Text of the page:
2021-08-07 | Collaboration | Triple Specification
[ 20210807: I am refining this, bootstrapping, getting to base camp, setting up, etc., bringing up the sites, then the specification, then the model, then the active demo and MQTT streams, back and forth, so it is rough and changing quite a bit right now. I'm writing this here, both so that anybody following along can see the progress, but also for myself, as I'll browse my specs as I work on the other sites. ~Aggie ]
Triple Pub is a highly constrained specification that facilitates collabarative creation and visualization of knowledge graphs of various domains and systems.
The triple is an atom of knowledge. Each semantic triple has three components, subject, predicate, and object. The rest of the world, the graph and domains, are fluid, and built with triples.
📚📓🛖🪧Mud Hut Club🔗https://mudhut.club
📚💦👴️⚗️6️⚗️1️🪧Snail Mail Import
📚📓🛖💤✍️2️#️2️#️🌄🪧Aggressive Green Curry.
I need to backfill below with this example. It is much simpler and concise.
The universe of this specification starts at the origin 0. The first predicate from the origin is 🏺. This means that 0 contains something. The origin contains integers. The entire semantic framework of triple pub is based on this relation.
0 is only used to signify that it contains integers that represent other categories. The last 0 from a tree perspective, when navigating a path is a graph with 0 as the origin. Note that this mechanism means that the entire original universe with origin 0 could be fork-lifted into another universe with origin 0 and treated as a graph with with a sub-origin of 0.
Think of any 0 as a universe in this sense. If we had one model, a data flow of a company, the universe would start at 0. Perhaps we do a data flow for another company. Our universe can be expanded by creating a new origin that contains items called DFDs. This item contains instances of DFDs that are integers. Those integers contain root 0s that are graphs with 0 as the origin that are the full DFD.
An origin never includes another origin, just categories/types. The categories contain an origin for a sub-graph that is a 0.
Three levels up, or the first 0 from a final 0 in a path is the domain. Let's use the example of ACME. If ACME was the universe, and 0 was both origin for the graph and the last 0, then it is also the first 0 in the other direction. The domain would be 💦. If we add another data flow for a different company, then we would have another origin 0. This origin 0 would be the category of DFDs, also of the domain 💦. One company would be ACME and one of a different name.
The non-zero integers name the universe for the sub-graph with a 0 origin under them and contain the root 0 for the graph.
The entire graph is filesystem based so that it can be checked in with git. Relative symbolic links are used to connect branches and leaves. The nature of these links varies by domain. At any particular level there can be an unlimited number of other entities and predicates. In the specific case of a DFD, the only other entities are data at rest (data stores) and "entity" (We have simplified Gane and Sarson notation to not distinguish external entities.)
The domain symbol and the graph place the triple.
Here is the full entry with a domain, using:
domain graph subject predicate object
Here is how a hybrid document/DFD looks at level 0:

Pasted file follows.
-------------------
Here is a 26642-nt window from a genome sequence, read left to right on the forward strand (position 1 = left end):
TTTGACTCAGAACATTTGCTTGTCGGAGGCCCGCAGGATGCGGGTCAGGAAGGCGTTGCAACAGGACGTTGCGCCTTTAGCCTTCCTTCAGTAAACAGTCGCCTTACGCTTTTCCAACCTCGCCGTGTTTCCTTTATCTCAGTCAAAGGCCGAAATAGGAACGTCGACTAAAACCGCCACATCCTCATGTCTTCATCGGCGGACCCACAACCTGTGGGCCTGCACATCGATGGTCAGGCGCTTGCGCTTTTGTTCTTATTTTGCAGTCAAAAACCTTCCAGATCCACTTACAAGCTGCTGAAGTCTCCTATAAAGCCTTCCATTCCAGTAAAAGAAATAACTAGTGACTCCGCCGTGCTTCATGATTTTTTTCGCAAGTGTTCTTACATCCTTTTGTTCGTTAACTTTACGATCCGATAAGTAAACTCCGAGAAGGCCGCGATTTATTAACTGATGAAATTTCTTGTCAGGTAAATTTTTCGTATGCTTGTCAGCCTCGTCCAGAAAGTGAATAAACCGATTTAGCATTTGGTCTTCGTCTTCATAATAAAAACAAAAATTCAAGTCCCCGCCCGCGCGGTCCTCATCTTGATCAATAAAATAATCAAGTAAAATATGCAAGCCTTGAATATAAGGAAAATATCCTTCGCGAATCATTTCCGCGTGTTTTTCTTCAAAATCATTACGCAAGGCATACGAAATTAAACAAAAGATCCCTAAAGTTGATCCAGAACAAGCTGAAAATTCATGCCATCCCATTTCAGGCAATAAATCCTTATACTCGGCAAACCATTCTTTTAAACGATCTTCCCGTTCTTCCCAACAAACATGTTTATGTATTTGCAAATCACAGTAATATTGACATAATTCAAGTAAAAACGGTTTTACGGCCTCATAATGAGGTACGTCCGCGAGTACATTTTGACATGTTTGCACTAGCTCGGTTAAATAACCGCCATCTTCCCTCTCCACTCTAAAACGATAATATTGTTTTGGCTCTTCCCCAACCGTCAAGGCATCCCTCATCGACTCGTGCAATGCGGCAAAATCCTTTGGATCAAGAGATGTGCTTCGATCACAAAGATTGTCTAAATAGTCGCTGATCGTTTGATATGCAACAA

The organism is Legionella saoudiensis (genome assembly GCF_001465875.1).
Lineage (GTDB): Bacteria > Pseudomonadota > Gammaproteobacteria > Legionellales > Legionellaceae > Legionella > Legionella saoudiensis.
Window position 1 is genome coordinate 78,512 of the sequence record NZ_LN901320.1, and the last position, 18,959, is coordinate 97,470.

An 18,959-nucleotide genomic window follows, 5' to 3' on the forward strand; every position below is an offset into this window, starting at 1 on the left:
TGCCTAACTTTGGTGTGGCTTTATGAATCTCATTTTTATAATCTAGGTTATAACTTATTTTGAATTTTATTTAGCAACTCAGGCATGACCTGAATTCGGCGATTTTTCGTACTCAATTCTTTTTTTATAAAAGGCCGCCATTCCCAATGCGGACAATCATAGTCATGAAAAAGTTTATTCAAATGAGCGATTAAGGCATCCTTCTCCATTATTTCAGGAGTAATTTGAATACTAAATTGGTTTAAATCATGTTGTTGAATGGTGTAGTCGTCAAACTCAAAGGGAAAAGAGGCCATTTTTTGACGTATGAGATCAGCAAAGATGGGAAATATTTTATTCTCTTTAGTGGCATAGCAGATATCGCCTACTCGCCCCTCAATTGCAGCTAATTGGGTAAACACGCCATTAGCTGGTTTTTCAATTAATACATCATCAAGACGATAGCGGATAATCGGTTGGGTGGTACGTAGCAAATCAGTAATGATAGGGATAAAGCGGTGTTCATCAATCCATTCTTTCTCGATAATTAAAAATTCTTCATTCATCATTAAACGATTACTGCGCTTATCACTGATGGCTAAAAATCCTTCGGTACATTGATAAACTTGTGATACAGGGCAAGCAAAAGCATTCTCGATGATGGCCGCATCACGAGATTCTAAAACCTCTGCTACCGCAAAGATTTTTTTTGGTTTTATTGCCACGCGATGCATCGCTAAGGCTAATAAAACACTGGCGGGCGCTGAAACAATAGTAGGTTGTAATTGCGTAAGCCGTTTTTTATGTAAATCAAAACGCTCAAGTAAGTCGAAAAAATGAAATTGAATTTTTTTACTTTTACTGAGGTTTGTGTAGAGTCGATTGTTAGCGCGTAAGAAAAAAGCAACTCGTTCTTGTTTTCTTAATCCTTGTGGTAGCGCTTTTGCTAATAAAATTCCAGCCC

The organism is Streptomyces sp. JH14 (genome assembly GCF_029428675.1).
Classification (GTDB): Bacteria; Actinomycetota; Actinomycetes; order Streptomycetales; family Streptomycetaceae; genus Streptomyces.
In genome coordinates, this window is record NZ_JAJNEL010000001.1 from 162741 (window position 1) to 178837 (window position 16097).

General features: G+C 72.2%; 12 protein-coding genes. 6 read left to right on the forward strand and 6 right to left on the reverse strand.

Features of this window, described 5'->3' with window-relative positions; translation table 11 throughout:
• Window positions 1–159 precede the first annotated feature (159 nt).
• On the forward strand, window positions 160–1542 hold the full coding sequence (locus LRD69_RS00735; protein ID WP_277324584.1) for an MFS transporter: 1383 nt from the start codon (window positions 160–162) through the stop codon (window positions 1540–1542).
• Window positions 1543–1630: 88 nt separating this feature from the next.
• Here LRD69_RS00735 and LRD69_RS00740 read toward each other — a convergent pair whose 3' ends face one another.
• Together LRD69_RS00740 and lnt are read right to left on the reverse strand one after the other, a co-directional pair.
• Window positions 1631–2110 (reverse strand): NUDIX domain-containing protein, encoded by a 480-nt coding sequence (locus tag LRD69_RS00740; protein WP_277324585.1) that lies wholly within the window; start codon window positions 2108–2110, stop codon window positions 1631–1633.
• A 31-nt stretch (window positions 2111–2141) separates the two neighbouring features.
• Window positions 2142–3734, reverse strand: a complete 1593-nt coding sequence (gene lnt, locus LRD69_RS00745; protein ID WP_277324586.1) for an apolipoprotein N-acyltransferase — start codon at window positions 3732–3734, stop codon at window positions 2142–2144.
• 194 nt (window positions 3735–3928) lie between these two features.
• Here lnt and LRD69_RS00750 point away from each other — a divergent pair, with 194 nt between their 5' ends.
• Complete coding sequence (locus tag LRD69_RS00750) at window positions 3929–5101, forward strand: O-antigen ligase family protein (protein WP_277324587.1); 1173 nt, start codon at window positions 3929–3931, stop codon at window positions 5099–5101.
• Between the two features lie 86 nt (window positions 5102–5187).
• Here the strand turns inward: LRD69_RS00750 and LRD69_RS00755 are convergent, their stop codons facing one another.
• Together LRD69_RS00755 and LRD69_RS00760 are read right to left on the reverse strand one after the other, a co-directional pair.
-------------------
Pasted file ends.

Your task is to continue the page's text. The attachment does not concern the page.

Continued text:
💦 1 6 ↔️ 7
💦 1 6 ↔️ 8
💦 1 8 🏷️ Building
💦 1 6 ↔️ 9
💦 1 9 🏷️ Troubleshooting
💦 1 7 🏷️ Troubleshooting
💦 1 9 🏷️ Operating
💦 1 6 ↔️ D1
💦 1 D1 🏷️ 1980s-1990s
💦 1 10 ↔️ 11
💦 1 11 🏷️ Automation
💦 1 10 ↔️ 12
💦 1 12 🏷️ Replay
💦 1 13 ↔️ 8
Consider this triple with a graph and domain:
💦 1-1-2-5 7 ↔️ D2
We don't need the 0 in the path, because 💦 contains an origin which contains instances.
1-1-2-5 is three levels down (1 is a subprocess of 0 in the graph 1 💦 instance. 2 is a subprocess of 1. 5 is a subprocess of 2. At that level (1-1-2-5), a subject would be a process, say 7. 7 has a two-way data flow with a datastore D2.
The hybrid DFD documentation is a bit odd, because the model is built primarily with data flows and not with topics and sub-topics like documentation is usually done. Think of it like a giant Christmas Tree forming the DFD and the documentation draped around the branches.
In the case of a journal, another type of documentation, the domain is different, because the primary meaning of the triples, particularly the container is different. A container is signified by 🏺 is used to zoom into levels. For a DFD this id done on process. For documents this is done on sections, and the domain is📓. For infrastructure the physical location is the zoom (assuming on-prem in this case, and uses the domain symbol 🏘️. Finally, the DNA, the code and configuration used to construct the infrastructure, whether cloud or on-prem is signified by 🏗️.
For 🏗️ We are focused on the DNA for a GNU/Linux system compiled from source, although this could be easily modified for other systems. Dependencies the structure of the graph for the domain. Note that this is essentially DevOps and CI/CD, which takes DNA and expresses it as infrastructure. A core feature of formal systems like this is deailing with dependencies. We are taking this on at triple.pub to illustrate how simple this can be and consistent with the other models; however, it is unlikely that it is prudent to break apart existing CI/CD for your org. OTOH, if you would like to build some of the visualization tools on System SA Net, the DNA specification covers you end-to-end without needing the rich and complex ecosystems associated with implementing this. The graphs focus on dependencies. The start of the graph assumes a set of packages with a Linux kernel. There are still dependencies within these as far as features go. For instance, Freetype, Harfbuzz, and Pango could be operational enough to load up an X windows kitty terminal, but if there is a change, some of the supply chain needs to ge recompiled, and the graphs map that.